Posted: Jul 11, 2012 9:00 AM
Do you know when to share your point of view and when to back off? Have you ever sent an angry email without cooling down and thinking twice? Before you find yourself unfollowed and filtered out, find out if you're acting like a jerk on the internet.

When you're online, it's easy to ignore the real person on the other end of all those magical tubes that make up the World Wide Web. Facebook and Twitter make it easy to pop off quick comments without taking the time to cool down and think about how your words might affect someone. Next time you're tempted to dive into an argument online, consider these questions:

Would you say that in person?

Sure, you have strong opinions about parenting styles and politics and behavior, but would you confront someone else in real life about those opinions? Maybe you don't like tattoos. Would you walk up to a woman with a visible tattoo and tell her that? If you're on your Facebook wall talking about how much you hate tattoos, a friend or relative with ink might be reading it. You don't have to censor yourself, but you should try to maintain the same standards of behavior and kindness you would in person.

Did you cool down?

When you get a rude email or someone confronts you online, your blood starts pumping. Major confrontation is just a few angry sentences and a smash on the return key away. Before you send that righteous reply, get up and walk away from the computer. Take a few breaths. Let your body calm down. Get all that rage-fueled adrenaline out of your body. When you do reply, smile while you type. It'll help you craft a response you won't regret.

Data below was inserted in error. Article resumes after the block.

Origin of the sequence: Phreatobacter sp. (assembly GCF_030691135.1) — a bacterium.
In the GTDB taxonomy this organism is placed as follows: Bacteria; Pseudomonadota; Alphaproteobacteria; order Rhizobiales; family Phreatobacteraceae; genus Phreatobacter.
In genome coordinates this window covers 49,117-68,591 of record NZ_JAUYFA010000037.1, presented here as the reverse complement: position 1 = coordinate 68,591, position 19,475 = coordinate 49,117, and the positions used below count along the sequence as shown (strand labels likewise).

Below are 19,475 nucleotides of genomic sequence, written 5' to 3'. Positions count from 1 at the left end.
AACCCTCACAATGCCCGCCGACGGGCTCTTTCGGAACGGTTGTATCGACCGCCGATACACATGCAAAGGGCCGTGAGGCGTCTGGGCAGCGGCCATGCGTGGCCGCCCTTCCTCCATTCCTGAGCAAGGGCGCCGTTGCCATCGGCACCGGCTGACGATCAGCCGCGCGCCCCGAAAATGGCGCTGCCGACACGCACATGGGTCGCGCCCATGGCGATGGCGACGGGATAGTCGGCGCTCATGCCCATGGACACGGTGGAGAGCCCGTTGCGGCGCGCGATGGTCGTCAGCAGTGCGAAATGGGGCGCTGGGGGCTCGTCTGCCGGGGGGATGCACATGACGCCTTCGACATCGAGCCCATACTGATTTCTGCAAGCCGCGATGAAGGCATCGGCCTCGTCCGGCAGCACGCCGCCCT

Is this really important?

Someone is wrong on the internet. It makes you crazy to read it. Why doesn't this person realize she's completely incorrect? Before you take time out of your day to correct someone, ask yourself if it's really important. Will it matter to you tomorrow? Are you seriously going to change someone's mind anyway? Chances are, what you're dealing with is ultimately inconsequential and not worth starting drama or alienating friends over.

Are you better off walking away?

Sometimes, despite your best intentions, a conversation online can escalate into a full-on fight. We all have little triggers and passions that can lead us into unintentional confrontations. Instead of gnawing away at an online argument, consider just walking away from it. Don't let the internet turn you into a middle schooler passing angry notes between periods. You might feel like you're giving someone else the last word or the last laugh, but you're actually being the bigger person and ultimately, the happier person.

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